The California state Senate on Wednesday voted 63-11 to give final approval to a measure that will cut the fine for the most common type of red light camera violation in half. Under existing law, motorists who make safe, rolling right-hand turns at monitored intersections may receive a $500 bill in the mail from a private company operating on behalf of a municipality. In the past few years, the “California stop” at some locations have begun to account for up to 98 percent of automated ticketing machine citations.
Assemblyman Jerry Hill (D-San Mateo) introduced a brief, but complicated bill that he says will slash the fine for such turns from $500 to $250. It does so by reassigning turning violations to a code section carrying a $35 base fine as opposed to the current $100 base fine given to more serious violations. When state and county surcharges are added to the base amounts, the $35 fine becomes between $225 to $250 and the $100 fine between $450 and $500.
The League of California Cities strongly opposed the measure on monetary grounds, estimating that one-half of all tickets in the state go not for red light running but for turning right on red. The League called Hill’s fine reduction bill a “de facto prohibition” on camera use.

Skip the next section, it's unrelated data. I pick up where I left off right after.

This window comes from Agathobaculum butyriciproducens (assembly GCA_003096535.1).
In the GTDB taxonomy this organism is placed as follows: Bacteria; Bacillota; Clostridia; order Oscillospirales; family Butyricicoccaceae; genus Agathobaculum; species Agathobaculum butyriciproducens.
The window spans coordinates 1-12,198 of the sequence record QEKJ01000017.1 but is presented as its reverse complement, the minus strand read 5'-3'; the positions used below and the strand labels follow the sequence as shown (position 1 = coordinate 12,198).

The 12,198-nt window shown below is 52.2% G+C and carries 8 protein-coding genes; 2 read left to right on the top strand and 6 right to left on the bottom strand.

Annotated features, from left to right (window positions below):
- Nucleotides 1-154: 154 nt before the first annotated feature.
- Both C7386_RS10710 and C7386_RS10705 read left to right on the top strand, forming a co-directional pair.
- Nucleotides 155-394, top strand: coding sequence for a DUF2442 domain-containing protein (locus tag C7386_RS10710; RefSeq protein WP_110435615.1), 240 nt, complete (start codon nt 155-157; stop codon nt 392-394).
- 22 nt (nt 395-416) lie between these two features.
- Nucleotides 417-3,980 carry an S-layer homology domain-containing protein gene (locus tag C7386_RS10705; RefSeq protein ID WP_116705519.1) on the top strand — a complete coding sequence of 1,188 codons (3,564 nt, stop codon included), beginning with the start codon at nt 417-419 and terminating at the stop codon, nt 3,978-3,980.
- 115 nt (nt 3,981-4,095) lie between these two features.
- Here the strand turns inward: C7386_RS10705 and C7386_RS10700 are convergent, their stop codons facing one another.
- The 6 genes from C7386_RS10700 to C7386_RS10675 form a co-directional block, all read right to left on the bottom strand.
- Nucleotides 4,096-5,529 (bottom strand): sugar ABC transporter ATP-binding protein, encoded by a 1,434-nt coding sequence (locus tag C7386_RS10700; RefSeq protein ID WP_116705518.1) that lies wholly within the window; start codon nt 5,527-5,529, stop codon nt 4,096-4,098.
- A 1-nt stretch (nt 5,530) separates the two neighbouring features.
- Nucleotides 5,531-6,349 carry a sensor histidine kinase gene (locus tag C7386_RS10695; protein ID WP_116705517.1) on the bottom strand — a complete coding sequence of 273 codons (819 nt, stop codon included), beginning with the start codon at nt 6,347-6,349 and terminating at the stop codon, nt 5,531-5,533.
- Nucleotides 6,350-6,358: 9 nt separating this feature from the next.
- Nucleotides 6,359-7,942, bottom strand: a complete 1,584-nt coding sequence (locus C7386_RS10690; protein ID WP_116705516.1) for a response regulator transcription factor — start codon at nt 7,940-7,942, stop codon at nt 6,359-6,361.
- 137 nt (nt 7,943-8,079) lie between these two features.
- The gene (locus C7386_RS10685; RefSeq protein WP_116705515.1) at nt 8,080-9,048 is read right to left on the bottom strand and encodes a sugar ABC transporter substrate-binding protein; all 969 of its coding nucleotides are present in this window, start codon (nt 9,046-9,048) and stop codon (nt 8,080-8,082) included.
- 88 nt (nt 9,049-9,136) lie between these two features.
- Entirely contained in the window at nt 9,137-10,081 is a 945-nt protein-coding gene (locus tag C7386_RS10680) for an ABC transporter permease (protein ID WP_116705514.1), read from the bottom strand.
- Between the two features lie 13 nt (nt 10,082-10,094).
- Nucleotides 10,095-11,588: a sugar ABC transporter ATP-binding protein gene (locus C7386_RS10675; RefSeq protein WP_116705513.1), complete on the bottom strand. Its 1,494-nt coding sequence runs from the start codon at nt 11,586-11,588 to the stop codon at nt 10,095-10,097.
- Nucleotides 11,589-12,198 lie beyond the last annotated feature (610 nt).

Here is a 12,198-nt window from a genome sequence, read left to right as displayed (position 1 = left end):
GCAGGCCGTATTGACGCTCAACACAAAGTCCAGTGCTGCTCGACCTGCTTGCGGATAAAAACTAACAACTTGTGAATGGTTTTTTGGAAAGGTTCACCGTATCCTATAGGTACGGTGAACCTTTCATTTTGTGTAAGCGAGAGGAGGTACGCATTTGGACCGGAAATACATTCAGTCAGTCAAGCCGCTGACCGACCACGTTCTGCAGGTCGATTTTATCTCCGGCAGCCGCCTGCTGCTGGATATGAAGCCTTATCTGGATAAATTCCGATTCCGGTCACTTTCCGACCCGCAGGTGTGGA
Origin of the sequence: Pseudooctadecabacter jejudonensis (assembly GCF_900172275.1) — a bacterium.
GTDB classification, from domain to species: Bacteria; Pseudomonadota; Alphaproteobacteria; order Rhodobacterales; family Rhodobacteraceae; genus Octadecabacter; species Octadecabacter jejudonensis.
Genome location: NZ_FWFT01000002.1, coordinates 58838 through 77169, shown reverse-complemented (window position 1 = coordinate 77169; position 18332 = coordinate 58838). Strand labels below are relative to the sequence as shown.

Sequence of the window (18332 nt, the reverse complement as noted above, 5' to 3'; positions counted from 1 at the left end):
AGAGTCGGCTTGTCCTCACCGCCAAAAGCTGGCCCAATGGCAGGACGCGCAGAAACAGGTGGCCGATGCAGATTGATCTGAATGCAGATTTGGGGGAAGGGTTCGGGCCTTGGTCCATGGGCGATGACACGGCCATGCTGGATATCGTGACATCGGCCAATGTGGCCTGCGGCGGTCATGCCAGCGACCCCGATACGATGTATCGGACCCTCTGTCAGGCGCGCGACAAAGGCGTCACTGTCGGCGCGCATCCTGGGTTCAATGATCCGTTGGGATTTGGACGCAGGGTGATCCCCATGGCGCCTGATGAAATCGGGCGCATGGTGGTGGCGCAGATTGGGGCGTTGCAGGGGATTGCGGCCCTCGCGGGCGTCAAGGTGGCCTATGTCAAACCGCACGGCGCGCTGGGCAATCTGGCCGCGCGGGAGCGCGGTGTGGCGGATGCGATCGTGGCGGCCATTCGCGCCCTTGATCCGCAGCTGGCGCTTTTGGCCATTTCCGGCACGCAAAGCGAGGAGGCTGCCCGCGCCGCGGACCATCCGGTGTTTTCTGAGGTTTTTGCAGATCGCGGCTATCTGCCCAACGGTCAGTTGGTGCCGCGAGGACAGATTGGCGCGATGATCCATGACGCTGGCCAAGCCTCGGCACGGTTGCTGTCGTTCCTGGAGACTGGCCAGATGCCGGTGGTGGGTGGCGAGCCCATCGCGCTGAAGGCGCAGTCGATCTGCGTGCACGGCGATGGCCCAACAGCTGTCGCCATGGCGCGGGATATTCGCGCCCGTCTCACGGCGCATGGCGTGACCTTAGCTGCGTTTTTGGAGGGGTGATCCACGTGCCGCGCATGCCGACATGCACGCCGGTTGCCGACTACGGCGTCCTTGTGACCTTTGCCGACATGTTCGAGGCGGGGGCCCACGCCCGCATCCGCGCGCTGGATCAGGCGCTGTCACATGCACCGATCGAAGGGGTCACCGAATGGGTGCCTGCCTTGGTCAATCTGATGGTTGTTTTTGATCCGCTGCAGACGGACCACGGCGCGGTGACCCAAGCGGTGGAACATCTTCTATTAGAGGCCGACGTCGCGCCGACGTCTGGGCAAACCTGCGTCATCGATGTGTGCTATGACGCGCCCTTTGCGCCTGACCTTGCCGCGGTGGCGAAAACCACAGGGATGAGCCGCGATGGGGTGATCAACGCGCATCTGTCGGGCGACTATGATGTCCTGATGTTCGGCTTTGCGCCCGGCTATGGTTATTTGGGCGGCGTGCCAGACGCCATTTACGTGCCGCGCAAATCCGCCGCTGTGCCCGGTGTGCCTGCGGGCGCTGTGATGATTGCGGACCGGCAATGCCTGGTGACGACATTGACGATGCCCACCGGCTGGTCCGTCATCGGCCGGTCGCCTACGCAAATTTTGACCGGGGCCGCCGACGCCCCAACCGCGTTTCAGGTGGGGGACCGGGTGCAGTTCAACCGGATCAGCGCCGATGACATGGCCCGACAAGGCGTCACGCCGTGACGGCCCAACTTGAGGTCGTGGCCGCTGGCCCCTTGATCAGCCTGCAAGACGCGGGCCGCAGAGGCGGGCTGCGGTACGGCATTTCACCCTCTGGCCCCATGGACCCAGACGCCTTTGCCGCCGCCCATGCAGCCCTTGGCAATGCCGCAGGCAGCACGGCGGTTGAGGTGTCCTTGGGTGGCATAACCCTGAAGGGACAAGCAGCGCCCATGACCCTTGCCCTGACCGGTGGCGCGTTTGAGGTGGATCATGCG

“With the same number of tickets being issued but with less revenue for operations, cities will simply decrease or eliminate red light camera operations,” League lobbyist Jennifer Whiting wrote in a letter to the Assembly Transportation Committee last week. “AB 909 would negatively affect cities’ ability to use automated traffic enforcement tools and potentially cost the state millions of dollars of lost revenue. It does not directly prohibit the use of red light cameras but the reduction of fees collected could make red light camera systems fiscally unfeasible. For these reasons, the League opposes this bill.”
Assemblyman Hill insisted that the rolling stop fine was never intended to be so high and that a drafting error in 1997 legislation placed rolling turns in the more expensive category. His change restores rolling right tickets to the same category as running a stop sign.
“This may be the most significant thing we can do for the people of California this year, given the budget situation,” Assembly Majority Leader Charles Calderon (D-Whittier) said in a statement.
As the Senate had passed the same bill 26 to 8 on August 12, the proposal will become law with the signature of Governor Arnold Schwarzenegger (R). A copy of the bill is available in a 150k PDF file at the source link below.